• Neural and humoral mechanisms keep the blood pressure fairly constant over a broad range of pressures. However, below a critical value (e.g. 50-60 mmHg for the brain), blood flow and oxygen delivery become dependent on perfusion pressures.
• The term hypotension describes a decrease in blood pressure which threatens organ perfusion and, eventually, oxygen delivery to the peripheral tissues.
• Decreased tissue oxygen availability may be followed by ischemia, cell death, and organ failure. It may also lead to 'priming' of sublethal injured cells, with release of second messengers and the possible consequence of a generalized inflammatory state following reperfusion of injured tissue with therapy.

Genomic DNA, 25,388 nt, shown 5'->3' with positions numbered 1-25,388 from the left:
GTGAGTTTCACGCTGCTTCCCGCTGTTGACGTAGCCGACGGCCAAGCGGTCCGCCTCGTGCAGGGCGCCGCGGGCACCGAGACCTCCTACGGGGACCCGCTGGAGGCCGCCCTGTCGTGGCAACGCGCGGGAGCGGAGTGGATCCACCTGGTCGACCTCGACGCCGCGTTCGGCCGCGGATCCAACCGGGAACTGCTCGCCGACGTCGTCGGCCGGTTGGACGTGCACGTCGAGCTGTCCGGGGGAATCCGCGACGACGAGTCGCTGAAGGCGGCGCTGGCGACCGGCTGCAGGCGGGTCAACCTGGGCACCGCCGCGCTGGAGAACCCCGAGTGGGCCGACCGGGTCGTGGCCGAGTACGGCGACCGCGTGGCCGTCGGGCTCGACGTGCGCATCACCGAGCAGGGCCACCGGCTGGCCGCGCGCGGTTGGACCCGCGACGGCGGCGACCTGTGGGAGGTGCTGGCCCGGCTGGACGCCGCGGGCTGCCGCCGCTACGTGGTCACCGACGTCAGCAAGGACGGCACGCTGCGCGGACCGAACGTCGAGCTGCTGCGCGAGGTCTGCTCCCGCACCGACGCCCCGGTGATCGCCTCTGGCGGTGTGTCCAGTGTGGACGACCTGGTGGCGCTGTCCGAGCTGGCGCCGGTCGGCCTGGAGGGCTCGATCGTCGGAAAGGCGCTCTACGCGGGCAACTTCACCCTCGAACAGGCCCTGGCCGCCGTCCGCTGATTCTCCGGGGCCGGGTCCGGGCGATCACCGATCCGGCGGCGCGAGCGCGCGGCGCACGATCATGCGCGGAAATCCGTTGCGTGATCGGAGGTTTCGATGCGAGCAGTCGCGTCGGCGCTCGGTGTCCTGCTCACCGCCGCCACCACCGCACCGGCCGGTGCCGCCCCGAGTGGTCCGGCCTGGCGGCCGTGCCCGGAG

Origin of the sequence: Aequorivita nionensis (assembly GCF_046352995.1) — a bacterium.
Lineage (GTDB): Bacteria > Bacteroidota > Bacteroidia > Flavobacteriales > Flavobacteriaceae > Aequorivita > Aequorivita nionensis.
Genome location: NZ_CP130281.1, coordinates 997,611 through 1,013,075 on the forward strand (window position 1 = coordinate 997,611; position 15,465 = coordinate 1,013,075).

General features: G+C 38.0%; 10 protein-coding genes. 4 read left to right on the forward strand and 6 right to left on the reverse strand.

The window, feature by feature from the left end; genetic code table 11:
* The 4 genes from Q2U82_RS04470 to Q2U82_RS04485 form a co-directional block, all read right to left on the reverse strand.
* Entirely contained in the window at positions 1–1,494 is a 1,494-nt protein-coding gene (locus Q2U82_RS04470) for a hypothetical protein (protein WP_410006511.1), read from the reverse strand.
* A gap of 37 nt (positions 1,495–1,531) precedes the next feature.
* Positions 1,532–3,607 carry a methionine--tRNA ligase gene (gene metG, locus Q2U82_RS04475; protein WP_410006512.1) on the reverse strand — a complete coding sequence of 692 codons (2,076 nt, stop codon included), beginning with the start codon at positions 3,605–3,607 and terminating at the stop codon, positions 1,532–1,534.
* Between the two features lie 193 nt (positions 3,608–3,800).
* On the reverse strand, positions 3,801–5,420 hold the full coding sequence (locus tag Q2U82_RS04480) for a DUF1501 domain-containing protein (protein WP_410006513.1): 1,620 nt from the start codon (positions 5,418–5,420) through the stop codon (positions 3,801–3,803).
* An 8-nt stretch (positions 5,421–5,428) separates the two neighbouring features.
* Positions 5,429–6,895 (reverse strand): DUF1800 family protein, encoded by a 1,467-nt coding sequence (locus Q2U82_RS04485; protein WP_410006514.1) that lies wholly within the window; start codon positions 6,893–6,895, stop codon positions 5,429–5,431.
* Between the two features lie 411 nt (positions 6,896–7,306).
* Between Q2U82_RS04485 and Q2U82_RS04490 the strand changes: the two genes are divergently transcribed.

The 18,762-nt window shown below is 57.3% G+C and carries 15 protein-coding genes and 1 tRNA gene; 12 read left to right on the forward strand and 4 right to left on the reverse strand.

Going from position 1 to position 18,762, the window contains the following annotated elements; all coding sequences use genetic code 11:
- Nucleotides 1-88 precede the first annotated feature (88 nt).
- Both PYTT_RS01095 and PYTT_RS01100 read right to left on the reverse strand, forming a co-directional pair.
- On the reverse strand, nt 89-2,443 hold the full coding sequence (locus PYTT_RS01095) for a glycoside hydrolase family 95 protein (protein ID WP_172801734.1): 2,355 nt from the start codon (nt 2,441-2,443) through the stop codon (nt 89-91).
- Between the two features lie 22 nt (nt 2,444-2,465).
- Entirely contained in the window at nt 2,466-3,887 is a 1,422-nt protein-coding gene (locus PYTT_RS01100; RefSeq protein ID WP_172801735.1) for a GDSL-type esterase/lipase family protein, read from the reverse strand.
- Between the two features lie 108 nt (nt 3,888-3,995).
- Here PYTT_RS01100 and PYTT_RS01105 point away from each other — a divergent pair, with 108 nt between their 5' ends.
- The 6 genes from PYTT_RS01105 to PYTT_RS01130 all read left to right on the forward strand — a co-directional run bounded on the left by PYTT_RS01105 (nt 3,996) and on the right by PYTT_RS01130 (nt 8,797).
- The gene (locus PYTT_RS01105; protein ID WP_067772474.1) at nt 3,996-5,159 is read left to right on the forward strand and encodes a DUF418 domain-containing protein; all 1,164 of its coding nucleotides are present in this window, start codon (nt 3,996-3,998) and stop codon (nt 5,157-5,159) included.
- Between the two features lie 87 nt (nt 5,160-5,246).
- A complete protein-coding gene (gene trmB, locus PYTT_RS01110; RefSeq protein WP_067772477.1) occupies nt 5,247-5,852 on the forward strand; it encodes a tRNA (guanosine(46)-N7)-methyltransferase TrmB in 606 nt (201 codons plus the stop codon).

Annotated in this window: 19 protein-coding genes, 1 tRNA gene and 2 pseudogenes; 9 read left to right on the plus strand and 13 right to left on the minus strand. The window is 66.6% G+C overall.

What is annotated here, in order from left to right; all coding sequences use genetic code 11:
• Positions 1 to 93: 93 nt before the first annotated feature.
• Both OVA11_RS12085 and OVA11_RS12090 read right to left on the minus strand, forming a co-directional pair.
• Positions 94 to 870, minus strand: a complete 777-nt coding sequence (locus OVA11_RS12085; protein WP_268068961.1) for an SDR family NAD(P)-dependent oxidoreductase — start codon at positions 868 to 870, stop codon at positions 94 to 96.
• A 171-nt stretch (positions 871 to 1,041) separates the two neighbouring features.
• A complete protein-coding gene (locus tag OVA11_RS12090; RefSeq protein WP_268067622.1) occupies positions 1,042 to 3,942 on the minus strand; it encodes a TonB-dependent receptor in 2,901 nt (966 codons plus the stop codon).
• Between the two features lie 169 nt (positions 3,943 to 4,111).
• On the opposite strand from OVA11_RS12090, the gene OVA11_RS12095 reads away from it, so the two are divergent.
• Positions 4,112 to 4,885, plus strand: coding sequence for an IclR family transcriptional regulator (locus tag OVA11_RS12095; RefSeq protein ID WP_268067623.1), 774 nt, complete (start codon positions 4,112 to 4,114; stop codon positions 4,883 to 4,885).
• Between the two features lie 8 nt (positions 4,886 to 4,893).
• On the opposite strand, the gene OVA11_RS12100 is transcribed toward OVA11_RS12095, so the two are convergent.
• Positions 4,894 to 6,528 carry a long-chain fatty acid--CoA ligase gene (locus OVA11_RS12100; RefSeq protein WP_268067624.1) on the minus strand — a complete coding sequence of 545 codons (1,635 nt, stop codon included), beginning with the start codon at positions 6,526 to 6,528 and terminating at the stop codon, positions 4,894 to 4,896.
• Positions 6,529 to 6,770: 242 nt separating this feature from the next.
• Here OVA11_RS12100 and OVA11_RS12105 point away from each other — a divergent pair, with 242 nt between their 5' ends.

• Consequences of hypotension for the 'vital' organ systems include cerebral and myocardial ischemia, particularly in the presence of coronary artery or cerebrovascular disease.
• While the final pathway of multiple organ failure complicating hypotension is rather uniform, the hemodynamic profile varies and is related to the underlying disease process.
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